The Charlotte Hornets finished this year with a 33-39 mark and almost made the playoffs.
Between the largely promising on-court product that the team put out and the potential displayed by rookie LaMelo Ball, optimism surrounding Michael Jordan’s franchise has never been higher.
Which makes a report that came out this week all the more interesting.
According to Marc Stein of the New York Times, Jordan’s ownership style hasn’t won him too many fans around the league.
“Jordan is criticized in league circles for his detached ownership style, and for filling his front office and executive leadership team with people from his personal network — although he is not unique on either point,” he wrote.
“He’s also taken flack for his faith in underperforming draftees like Adam Morrison, Michael Kidd-Gilchrist and Frank Kaminsky, and for backing the Hornets’ decision in 2017 to draft Malik Monk at No. 11 over Utah’s Mitchell, who went 13th to Denver and ended up with the Jazz after a trade.
“Jordan spends the bulk of his time in Florida and, until the November addition of Hayward, had not been very visible or effective as a free-agent recruiter, despite his obvious star power. Keeping a distance was certainly understandable this season, since the league’s extensive health and safety protocols would not allow him to interact with players and coaches unless he was testing daily for the coronavirus, but the Jordan glow can only be so tangible when he is not present.”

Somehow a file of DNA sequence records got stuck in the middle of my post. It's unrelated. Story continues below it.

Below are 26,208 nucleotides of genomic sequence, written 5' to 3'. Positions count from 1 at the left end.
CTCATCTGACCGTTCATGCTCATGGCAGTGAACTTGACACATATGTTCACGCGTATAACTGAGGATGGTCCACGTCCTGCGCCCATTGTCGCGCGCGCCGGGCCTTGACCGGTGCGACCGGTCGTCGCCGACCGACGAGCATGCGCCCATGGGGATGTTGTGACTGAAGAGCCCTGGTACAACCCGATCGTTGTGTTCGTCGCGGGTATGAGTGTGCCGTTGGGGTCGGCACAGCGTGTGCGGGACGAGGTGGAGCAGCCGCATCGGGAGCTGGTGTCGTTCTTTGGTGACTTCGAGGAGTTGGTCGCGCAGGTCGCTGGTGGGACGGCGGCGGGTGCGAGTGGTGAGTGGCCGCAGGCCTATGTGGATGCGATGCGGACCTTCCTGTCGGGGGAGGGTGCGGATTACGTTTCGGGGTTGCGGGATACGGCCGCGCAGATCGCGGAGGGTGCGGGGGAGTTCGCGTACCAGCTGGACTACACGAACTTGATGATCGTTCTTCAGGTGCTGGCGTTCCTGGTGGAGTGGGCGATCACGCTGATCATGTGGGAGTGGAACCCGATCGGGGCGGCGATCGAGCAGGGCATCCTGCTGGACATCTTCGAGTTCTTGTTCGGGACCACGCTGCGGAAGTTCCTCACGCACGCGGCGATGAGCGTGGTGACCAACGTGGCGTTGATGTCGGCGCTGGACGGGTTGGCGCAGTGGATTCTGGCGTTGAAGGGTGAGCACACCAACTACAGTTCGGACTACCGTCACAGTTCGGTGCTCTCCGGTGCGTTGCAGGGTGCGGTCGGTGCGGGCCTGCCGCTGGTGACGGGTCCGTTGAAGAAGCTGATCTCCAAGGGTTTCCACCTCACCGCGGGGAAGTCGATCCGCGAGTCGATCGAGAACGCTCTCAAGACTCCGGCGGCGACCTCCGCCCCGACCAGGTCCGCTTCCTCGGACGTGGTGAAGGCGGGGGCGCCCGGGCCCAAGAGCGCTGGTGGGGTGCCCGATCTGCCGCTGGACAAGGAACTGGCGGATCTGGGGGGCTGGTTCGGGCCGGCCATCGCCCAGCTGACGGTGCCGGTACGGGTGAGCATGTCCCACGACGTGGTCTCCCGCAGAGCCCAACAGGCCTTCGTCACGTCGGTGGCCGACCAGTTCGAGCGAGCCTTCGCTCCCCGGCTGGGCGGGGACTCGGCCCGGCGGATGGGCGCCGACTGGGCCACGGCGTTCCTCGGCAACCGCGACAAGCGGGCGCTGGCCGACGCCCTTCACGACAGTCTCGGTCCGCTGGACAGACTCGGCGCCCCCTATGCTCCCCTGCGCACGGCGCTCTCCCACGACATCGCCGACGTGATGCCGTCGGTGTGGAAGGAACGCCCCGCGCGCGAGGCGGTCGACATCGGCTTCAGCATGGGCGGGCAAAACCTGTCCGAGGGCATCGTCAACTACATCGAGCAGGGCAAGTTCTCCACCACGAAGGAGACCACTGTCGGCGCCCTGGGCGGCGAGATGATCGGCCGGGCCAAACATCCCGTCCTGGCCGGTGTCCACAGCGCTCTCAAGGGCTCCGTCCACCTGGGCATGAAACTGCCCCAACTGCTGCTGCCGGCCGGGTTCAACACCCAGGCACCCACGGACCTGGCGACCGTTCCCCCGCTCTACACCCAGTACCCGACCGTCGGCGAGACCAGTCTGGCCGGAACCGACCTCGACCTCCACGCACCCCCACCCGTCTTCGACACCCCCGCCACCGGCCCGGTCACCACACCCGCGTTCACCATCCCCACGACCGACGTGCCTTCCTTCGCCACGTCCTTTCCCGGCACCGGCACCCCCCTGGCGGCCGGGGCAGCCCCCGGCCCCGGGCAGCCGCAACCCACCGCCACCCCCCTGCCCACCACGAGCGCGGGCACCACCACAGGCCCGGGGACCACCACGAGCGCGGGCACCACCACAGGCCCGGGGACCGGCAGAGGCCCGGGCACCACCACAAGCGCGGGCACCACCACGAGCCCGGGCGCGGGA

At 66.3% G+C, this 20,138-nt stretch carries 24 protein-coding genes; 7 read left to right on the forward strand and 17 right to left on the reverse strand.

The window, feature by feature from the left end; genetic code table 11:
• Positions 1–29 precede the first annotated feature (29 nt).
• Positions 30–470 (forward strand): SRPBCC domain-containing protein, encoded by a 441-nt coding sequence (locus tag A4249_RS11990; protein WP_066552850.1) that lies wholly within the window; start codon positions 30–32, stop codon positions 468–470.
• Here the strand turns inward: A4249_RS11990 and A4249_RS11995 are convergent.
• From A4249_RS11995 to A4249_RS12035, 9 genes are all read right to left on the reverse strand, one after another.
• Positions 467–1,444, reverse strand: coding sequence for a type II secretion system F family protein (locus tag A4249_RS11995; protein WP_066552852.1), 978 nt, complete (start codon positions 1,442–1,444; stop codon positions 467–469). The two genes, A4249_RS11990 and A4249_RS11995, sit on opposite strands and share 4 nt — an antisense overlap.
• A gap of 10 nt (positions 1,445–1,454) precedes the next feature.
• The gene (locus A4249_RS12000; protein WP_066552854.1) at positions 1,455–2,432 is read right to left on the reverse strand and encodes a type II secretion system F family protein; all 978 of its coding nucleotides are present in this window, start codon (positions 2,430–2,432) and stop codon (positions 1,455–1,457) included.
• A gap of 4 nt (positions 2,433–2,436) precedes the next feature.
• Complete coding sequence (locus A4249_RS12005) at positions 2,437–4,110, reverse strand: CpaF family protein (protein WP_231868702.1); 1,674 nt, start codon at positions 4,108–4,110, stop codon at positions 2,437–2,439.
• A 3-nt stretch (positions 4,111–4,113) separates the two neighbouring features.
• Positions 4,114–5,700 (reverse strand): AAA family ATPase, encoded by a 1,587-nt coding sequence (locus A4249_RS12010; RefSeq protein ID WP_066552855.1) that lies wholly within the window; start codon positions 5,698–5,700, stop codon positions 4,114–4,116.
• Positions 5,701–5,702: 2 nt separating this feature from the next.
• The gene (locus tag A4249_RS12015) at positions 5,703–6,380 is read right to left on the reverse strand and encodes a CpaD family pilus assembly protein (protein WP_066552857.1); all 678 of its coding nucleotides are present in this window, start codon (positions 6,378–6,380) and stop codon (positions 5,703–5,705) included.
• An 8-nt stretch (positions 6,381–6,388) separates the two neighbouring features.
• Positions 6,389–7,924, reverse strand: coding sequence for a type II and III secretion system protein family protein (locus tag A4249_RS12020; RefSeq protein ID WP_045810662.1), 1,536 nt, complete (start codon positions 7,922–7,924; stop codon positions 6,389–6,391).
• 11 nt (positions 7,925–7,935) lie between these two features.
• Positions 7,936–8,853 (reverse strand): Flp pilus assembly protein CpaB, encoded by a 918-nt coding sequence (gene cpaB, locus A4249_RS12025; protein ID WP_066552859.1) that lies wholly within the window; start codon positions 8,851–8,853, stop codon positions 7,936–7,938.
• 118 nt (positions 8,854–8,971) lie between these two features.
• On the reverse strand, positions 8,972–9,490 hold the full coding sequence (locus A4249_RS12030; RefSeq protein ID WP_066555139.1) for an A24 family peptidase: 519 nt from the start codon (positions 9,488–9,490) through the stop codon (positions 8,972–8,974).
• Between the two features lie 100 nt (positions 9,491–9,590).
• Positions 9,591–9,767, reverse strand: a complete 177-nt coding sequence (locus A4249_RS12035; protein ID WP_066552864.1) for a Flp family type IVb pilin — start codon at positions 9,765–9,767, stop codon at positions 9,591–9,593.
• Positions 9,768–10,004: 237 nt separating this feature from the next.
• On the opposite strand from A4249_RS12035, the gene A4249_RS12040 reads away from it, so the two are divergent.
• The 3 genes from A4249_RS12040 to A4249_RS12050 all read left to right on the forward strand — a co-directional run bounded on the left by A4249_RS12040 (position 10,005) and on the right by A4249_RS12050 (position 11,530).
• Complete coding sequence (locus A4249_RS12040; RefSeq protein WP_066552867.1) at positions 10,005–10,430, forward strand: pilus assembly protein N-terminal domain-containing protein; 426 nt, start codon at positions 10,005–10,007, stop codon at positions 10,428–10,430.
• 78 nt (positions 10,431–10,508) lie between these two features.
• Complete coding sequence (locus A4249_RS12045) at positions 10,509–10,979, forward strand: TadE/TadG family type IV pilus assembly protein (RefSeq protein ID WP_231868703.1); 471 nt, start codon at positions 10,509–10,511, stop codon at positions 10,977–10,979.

While Jordan’s ownership flaws are a matter of public record, it’s hard to argue that things are trending in the right direction.
Ayesha knows how to stay in the news https://t.co/shn4dxsmTZ
— Game 7 (@game7__) May 27, 2021
Between the type of relationship that Ball and Jordan have, and the camaraderie displayed by the current members of the roster, it feels like the future is bright in Charlotte.
If they start stringing together some winning seasons, expect the narrative around both Jordan and the franchise to change fairly rapidly.